Road Trippin: Must-See Stops Along the California Coast


People come from all over the world to wind their way up and down Highway One. For me, it just took 12 years of living in California to finally tackle the span stretching between San Francisco and San Diego—but it was well worth it. Here’s a glimpse of my recent trip and my list of the spots not to miss whenever you decide to embark on your own West Coast rite of passage. 

1. Arcangeli Grocery Co., Pescadero

My husband Danny and I had been on the road for less than an hour when our first destination came into view: Arcangeli Grocery Co.,  known for their dozen ways with an artichoke. The artichoke garlic herb bread is what we came for (they promise 2-4 chopped artichoke hearts per loaf), and the three loaves we grabbed were still warm. We massacred the first one in no time flat, and our extra roomy glove compartment made the perfect bread box, letting us nibble on the rest over the following days. 

2. Pigeon Point Light Station

Next up we followed signs for Pigeon Point lighthouse. Besides the gorgeous views, if you go soon, you’ll still be able to get an up-close view of the huge Fresnel lens—which has sat atop the lighthouse since 1872— as it’s temporarily been moved to ground level inside the Fog Signal Building. And it was all free! (Except for the awesome lighthouse t-shirt Danny couldn’t leave without.)  

3. Dream Inn, Santa Cruz

This JDV property was recently renovated by one of my favorites: SF’s Charles de Lisle Workshop. It also happens to boast the best location in town. Its pool deck spills out onto the sandy shore, so following Danny’s chilly, Christmas Eve ocean swim, we were in the hot tub in no time flat.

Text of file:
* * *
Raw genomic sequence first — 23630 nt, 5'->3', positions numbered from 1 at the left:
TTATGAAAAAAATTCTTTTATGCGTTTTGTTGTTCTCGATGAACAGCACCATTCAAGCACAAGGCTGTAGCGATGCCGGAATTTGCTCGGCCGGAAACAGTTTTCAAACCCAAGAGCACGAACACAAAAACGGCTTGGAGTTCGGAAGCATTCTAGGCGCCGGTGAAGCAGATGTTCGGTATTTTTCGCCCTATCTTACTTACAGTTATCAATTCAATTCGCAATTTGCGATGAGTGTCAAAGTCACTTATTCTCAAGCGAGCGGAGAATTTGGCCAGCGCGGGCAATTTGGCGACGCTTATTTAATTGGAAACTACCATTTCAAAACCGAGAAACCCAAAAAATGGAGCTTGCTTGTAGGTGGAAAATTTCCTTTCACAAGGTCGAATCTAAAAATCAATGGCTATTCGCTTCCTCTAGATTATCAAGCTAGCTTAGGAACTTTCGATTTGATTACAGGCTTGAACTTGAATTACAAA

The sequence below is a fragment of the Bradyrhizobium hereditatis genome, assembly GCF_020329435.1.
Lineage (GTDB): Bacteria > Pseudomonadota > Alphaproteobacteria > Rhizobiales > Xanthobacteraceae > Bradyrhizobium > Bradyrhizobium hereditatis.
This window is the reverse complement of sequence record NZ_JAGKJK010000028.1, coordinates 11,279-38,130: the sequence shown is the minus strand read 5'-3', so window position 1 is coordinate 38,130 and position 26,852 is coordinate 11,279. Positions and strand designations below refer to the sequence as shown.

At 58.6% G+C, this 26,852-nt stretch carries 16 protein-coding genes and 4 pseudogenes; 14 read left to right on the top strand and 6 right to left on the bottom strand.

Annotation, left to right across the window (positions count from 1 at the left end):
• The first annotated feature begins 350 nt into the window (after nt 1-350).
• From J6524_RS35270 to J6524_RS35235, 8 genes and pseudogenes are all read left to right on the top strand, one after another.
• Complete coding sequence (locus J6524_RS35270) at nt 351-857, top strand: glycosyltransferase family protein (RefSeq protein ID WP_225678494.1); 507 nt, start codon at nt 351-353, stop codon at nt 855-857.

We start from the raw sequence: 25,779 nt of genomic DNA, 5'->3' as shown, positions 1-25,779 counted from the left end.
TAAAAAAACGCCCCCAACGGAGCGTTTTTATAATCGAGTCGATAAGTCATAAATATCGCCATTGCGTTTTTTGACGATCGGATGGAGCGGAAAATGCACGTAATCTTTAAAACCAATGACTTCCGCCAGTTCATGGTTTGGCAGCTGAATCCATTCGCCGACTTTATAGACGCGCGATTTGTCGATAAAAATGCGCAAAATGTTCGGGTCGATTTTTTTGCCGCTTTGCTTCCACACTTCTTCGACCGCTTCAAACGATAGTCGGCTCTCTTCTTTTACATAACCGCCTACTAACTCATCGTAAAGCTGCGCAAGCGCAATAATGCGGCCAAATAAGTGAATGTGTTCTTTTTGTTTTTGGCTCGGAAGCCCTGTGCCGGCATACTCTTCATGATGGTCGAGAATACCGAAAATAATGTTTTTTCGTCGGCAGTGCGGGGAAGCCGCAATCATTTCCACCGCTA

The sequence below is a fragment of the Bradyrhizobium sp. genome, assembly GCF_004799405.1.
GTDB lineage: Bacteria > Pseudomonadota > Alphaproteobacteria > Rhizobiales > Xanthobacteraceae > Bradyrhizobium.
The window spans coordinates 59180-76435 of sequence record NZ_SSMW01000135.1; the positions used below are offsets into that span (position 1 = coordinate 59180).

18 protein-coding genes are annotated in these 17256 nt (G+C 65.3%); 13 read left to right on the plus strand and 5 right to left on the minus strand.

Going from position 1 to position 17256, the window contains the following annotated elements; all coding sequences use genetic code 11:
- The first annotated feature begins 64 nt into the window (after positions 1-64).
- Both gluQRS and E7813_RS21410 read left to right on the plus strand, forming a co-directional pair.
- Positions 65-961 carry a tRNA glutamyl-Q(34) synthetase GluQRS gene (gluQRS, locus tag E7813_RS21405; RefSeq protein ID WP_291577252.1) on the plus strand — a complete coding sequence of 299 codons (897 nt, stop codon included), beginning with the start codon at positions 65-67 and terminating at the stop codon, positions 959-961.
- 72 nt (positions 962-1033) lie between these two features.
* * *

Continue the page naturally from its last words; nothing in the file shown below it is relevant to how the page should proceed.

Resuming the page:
Courtesy of Ed Bierman, Flickr

4. Big Sur Bakery

The woods make me hungry, and one of my favorite spots to stop and stuff my face was the Big Sur Bakery. Headed by a pair of ex-Angelenos, the baked goods are divine and the lunch and dinner menus rival those of any celebrated big city eatery. Don’t miss the adorable single-room school house right next door. 

Courtesy Flickr, Mil8

5. Nepenthe, Big Sur

We couldn’t have timed this one better. After a quick wait at the bar, we were sitting outside for dinner with a stunning view of the sun setting into the Pacific. The property is made up of a nearly century-old log cabin, a redwood framed restaurant with organic curves where corners should be, and a sprawling stone patio with an outdoor fireplace and stepped concrete seats. The food is tasty, the wine list impressive and I haven’t encountered a nicer server in years. 


Courtesy of EmDot, Flickr

6. Treebones, Big Sur

I had very few expectations for this trip, but one thing i did know was that I was dead set on staying in a yurt. Treebones fit the bill and then some. Their well-appointed yurts are perched on the hills overlooking the ocean, and the circular skylight in the roof let us watch the stars as we drifted off to sleep. 

Courtesy of Ed Bierman, Flickr

7. Madonna Inn, San Luis Obispo

In the sleepy town of San Luis Obispo, a Disneyland-like compound beckons from the highway. The Madonna Inn’s 110 rooms each have there own “theme” and a wild decoration scheme to go along with it. We stayed in the “Hideaway” room, which was a rock cave meets an ancient bordello. Romantic? Not quite. Hilarious? Totally.  

Courtesy of Big Sky Cafe

8. Big Sky Cafe, San Luis Obispo 

As soon as we sat down and read the menu at this popular restaurant on Broad Street, we were scheming on how to fit in multiple meals here before we left town. Instead, we just ended up ordering what seemed like half of the internationally inspired menu, all of it delicious (Favorite: Mexican Pozole). 

10. Del Mar Motel, Del Mar

Our final destination was the Del Mar Hotel, where every few months we gather with family and friends for a few days by the beach. The upscale city in northern San Diego County is worlds away from my own former SD stomping grounds  (Ocean Beach), but the Del Mar Hotel definitely comes with its own old-school cred. It’s the last hold out on a beachfront strip lined with multimillion dollar homes. This two-story motel (yes, motel) is short on luxury but long on service, convenience and location—it’s about ten steps from your room to one of SoCal’s best beaches. On New Year’s Day, we, along with 200 other feisty folks, gathered on the sand for the Penguin Plunge. At 11 am we all ran full speed into the 50-degree ocean, laughing and hollering and giving thanks for where we live. 


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